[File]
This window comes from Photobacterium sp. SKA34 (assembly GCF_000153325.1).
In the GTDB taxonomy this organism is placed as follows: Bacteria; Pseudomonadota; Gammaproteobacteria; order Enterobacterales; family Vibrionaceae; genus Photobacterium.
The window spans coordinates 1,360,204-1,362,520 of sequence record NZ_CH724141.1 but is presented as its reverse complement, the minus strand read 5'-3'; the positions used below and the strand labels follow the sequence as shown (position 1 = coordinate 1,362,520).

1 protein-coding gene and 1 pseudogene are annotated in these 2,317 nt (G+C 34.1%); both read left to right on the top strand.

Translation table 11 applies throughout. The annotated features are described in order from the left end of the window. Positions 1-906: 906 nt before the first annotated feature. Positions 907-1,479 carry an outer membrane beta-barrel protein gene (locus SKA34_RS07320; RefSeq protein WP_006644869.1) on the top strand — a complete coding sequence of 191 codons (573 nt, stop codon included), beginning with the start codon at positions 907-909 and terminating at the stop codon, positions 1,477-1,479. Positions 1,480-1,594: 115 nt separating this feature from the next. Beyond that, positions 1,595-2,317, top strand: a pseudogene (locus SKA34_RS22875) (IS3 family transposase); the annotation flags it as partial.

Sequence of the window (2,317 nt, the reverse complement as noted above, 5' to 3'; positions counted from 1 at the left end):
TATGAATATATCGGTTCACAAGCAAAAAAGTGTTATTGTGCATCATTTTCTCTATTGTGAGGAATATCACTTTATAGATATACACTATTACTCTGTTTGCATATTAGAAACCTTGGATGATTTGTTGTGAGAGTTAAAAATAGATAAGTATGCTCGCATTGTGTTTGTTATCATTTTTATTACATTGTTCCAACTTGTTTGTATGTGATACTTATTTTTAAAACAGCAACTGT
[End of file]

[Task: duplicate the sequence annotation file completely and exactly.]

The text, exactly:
This window comes from Photobacterium sp. SKA34 (assembly GCF_000153325.1).
In the GTDB taxonomy this organism is placed as follows: Bacteria; Pseudomonadota; Gammaproteobacteria; order Enterobacterales; family Vibrionaceae; genus Photobacterium.
The window spans coordinates 1,360,204-1,362,520 of sequence record NZ_CH724141.1 but is presented as its reverse complement, the minus strand read 5'-3'; the positions used below and the strand labels follow the sequence as shown (position 1 = coordinate 1,362,520).

1 protein-coding gene and 1 pseudogene are annotated in these 2,317 nt (G+C 34.1%); both read left to right on the top strand.

Translation table 11 applies throughout. The annotated features are described in order from the left end of the window. Positions 1-906: 906 nt before the first annotated feature. Positions 907-1,479 carry an outer membrane beta-barrel protein gene (locus SKA34_RS07320; RefSeq protein WP_006644869.1) on the top strand — a complete coding sequence of 191 codons (573 nt, stop codon included), beginning with the start codon at positions 907-909 and terminating at the stop codon, positions 1,477-1,479. Positions 1,480-1,594: 115 nt separating this feature from the next. Beyond that, positions 1,595-2,317, top strand: a pseudogene (locus SKA34_RS22875) (IS3 family transposase); the annotation flags it as partial.

Sequence of the window (2,317 nt, the reverse complement as noted above, 5' to 3'; positions counted from 1 at the left end):
TATGAATATATCGGTTCACAAGCAAAAAAGTGTTATTGTGCATCATTTTCTCTATTGTGAGGAATATCACTTTATAGATATACACTATTACTCTGTTTGCATATTAGAAACCTTGGATGATTTGTTGTGAGAGTTAAAAATAGATAAGTATGCTCGCATTGTGTTTGTTATCATTTTTATTACATTGTTCCAACTTGTTTGTATGTGATACTTATTTTTAAAACAGCAACTGT